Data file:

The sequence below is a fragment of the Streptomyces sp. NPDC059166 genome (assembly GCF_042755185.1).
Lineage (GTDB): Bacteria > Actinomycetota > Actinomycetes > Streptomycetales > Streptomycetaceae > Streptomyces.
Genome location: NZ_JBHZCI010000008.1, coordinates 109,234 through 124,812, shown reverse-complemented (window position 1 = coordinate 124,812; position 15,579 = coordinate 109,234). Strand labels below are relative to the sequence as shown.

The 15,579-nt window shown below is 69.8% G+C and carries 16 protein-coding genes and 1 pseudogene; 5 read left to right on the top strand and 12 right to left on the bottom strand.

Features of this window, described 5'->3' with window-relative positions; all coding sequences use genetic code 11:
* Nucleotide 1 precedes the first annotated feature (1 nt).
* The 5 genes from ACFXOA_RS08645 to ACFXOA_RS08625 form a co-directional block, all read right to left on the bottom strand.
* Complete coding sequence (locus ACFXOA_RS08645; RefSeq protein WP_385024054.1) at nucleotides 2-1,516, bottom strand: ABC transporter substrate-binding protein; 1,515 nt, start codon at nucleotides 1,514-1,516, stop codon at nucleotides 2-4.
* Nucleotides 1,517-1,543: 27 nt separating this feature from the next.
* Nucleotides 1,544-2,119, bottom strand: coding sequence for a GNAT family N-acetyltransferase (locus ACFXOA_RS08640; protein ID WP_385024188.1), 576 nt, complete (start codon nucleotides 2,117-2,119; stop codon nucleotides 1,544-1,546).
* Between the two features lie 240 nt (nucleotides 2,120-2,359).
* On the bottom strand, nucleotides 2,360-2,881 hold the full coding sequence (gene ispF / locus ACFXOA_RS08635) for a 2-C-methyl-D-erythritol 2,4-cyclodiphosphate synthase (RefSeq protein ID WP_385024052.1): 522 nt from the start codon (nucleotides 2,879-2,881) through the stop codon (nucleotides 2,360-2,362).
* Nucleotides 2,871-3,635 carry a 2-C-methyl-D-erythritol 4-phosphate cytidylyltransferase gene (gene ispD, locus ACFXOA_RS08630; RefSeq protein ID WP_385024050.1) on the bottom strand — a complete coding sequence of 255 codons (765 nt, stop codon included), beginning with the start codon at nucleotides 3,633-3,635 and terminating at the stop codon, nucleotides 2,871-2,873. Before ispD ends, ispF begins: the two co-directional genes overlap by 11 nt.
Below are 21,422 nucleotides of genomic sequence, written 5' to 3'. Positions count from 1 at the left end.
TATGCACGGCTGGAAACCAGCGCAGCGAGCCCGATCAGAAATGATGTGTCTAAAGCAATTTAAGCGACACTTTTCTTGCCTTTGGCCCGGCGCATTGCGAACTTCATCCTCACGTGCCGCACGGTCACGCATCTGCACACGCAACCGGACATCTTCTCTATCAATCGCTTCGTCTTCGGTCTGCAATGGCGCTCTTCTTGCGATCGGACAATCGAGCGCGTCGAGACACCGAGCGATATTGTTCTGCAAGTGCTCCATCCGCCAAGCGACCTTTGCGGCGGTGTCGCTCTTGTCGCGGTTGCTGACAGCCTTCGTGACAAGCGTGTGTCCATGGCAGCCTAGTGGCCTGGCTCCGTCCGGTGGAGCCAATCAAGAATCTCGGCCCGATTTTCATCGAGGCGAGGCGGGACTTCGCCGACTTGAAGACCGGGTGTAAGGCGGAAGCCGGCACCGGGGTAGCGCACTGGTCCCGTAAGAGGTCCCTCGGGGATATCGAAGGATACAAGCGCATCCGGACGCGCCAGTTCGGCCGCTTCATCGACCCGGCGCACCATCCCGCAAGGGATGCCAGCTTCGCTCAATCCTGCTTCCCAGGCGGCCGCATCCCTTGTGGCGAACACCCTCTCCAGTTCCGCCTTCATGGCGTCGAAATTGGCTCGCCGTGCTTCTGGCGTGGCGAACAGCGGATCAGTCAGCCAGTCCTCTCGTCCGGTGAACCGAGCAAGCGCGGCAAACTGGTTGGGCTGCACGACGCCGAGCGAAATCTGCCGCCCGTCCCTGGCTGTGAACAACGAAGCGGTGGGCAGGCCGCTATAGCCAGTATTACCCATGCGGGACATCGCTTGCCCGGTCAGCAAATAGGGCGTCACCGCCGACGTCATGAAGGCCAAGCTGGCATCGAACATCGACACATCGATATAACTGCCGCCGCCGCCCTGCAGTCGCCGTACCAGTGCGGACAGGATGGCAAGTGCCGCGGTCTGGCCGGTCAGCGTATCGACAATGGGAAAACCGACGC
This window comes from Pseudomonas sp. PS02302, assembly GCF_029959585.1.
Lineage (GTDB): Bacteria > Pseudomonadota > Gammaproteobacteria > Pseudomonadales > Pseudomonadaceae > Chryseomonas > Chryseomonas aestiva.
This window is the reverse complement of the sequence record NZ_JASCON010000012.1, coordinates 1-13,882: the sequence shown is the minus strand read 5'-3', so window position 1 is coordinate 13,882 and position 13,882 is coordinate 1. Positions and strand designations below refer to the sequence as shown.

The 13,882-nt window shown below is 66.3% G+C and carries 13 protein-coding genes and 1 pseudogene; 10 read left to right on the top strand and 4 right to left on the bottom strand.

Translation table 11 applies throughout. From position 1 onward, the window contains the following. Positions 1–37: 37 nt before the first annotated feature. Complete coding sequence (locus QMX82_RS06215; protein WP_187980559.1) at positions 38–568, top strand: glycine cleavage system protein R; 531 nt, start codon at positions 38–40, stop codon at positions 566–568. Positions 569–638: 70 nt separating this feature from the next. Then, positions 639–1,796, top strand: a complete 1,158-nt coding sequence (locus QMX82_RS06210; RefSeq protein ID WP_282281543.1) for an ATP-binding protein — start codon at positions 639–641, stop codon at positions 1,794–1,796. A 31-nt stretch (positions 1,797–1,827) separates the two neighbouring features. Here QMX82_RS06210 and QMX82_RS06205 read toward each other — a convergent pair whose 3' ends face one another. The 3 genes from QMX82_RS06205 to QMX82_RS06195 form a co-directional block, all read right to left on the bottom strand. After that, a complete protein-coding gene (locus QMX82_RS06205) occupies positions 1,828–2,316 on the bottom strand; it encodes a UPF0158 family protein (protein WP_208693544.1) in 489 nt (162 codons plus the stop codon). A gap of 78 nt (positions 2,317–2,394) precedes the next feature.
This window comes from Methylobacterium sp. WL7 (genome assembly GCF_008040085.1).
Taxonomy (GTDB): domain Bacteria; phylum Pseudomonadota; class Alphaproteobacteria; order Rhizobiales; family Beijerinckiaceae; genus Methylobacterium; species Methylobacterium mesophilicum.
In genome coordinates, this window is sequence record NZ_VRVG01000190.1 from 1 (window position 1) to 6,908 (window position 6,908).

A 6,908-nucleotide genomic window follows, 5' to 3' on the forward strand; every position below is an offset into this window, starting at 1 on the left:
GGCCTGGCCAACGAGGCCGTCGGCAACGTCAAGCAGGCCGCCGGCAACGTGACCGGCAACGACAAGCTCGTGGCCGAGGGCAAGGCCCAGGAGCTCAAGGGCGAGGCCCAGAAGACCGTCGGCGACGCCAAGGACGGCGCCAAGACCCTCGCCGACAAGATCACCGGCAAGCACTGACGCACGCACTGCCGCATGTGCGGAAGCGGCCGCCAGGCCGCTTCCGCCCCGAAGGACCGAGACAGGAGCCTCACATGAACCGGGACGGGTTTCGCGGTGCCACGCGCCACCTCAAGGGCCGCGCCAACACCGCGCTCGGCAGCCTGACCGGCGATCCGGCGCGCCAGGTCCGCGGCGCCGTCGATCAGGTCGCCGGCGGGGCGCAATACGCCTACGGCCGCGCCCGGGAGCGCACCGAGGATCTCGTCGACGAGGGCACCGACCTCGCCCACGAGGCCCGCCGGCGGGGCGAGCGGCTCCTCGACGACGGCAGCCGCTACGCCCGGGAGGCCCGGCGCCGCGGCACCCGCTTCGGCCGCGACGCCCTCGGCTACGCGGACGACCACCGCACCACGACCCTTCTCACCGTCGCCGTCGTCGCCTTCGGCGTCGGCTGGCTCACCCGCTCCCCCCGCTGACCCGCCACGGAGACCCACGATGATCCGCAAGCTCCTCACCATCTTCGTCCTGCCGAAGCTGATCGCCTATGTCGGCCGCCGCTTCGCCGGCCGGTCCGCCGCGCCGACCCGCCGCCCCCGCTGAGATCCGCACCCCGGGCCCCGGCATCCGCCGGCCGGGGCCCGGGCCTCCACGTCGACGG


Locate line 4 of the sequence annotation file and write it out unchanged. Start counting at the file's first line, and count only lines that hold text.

The 15,579-nt window shown below is 69.8% G+C and carries 16 protein-coding genes and 1 pseudogene; 5 read left to right on the top strand and 12 right to left on the bottom strand.